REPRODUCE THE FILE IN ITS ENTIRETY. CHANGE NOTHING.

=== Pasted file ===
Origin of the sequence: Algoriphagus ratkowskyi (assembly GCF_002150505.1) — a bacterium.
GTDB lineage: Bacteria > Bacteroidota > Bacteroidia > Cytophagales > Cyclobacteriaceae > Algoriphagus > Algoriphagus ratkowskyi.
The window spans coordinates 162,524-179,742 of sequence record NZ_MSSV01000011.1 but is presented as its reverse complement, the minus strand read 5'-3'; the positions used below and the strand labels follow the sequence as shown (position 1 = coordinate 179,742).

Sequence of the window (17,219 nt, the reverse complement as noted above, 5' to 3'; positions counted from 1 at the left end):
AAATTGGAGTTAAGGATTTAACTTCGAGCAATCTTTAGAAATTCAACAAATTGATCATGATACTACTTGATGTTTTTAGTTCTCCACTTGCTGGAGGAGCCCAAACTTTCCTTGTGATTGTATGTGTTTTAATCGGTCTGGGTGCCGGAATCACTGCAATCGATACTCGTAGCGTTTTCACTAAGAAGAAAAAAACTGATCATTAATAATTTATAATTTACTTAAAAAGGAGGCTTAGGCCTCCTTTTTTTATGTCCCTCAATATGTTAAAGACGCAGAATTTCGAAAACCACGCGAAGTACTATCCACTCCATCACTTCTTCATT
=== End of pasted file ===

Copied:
Origin of the sequence: Algoriphagus ratkowskyi (assembly GCF_002150505.1) — a bacterium.
GTDB lineage: Bacteria > Bacteroidota > Bacteroidia > Cytophagales > Cyclobacteriaceae > Algoriphagus > Algoriphagus ratkowskyi.
The window spans coordinates 162,524-179,742 of sequence record NZ_MSSV01000011.1 but is presented as its reverse complement, the minus strand read 5'-3'; the positions used below and the strand labels follow the sequence as shown (position 1 = coordinate 179,742).

Sequence of the window (17,219 nt, the reverse complement as noted above, 5' to 3'; positions counted from 1 at the left end):
AAATTGGAGTTAAGGATTTAACTTCGAGCAATCTTTAGAAATTCAACAAATTGATCATGATACTACTTGATGTTTTTAGTTCTCCACTTGCTGGAGGAGCCCAAACTTTCCTTGTGATTGTATGTGTTTTAATCGGTCTGGGTGCCGGAATCACTGCAATCGATACTCGTAGCGTTTTCACTAAGAAGAAAAAAACTGATCATTAATAATTTATAATTTACTTAAAAAGGAGGCTTAGGCCTCCTTTTTTTATGTCCCTCAATATGTTAAAGACGCAGAATTTCGAAAACCACGCGAAGTACTATCCACTCCATCACTTCTTCATT